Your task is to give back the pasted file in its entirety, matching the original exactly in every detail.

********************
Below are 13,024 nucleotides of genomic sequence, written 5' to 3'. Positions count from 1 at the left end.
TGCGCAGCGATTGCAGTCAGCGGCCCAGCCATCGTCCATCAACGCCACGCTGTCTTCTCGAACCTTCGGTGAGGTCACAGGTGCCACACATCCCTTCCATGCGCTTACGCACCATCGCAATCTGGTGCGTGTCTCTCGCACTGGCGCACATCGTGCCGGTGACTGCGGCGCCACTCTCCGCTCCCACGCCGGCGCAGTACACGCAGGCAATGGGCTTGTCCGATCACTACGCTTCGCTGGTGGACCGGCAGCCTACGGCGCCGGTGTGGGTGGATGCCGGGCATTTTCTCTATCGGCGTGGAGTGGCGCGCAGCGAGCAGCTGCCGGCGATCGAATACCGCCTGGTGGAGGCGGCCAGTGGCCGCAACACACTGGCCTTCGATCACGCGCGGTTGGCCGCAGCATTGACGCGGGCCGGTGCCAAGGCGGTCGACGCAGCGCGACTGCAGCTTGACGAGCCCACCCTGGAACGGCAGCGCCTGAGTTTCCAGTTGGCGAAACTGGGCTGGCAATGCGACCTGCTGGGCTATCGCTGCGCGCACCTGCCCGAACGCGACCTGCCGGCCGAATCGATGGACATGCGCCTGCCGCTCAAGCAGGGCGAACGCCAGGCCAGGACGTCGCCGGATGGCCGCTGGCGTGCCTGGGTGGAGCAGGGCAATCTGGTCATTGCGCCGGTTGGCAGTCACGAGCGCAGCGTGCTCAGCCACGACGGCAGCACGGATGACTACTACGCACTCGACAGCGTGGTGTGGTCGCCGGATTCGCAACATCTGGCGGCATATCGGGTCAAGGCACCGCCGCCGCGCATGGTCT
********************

Below are 13,024 nucleotides of genomic sequence, written 5' to 3'. Positions count from 1 at the left end.
TGCGCAGCGATTGCAGTCAGCGGCCCAGCCATCGTCCATCAACGCCACGCTGTCTTCTCGAACCTTCGGTGAGGTCACAGGTGCCACACATCCCTTCCATGCGCTTACGCACCATCGCAATCTGGTGCGTGTCTCTCGCACTGGCGCACATCGTGCCGGTGACTGCGGCGCCACTCTCCGCTCCCACGCCGGCGCAGTACACGCAGGCAATGGGCTTGTCCGATCACTACGCTTCGCTGGTGGACCGGCAGCCTACGGCGCCGGTGTGGGTGGATGCCGGGCATTTTCTCTATCGGCGTGGAGTGGCGCGCAGCGAGCAGCTGCCGGCGATCGAATACCGCCTGGTGGAGGCGGCCAGTGGCCGCAACACACTGGCCTTCGATCACGCGCGGTTGGCCGCAGCATTGACGCGGGCCGGTGCCAAGGCGGTCGACGCAGCGCGACTGCAGCTTGACGAGCCCACCCTGGAACGGCAGCGCCTGAGTTTCCAGTTGGCGAAACTGGGCTGGCAATGCGACCTGCTGGGCTATCGCTGCGCGCACCTGCCCGAACGCGACCTGCCGGCCGAATCGATGGACATGCGCCTGCCGCTCAAGCAGGGCGAACGCCAGGCCAGGACGTCGCCGGATGGCCGCTGGCGTGCCTGGGTGGAGCAGGGCAATCTGGTCATTGCGCCGGTTGGCAGTCACGAGCGCAGCGTGCTCAGCCACGACGGCAGCACGGATGACTACTACGCACTCGACAGCGTGGTGTGGTCGCCGGATTCGCAACATCTGGCGGCATATCGGGTCAAGGCACCGCCGCCGCGCATGGTCT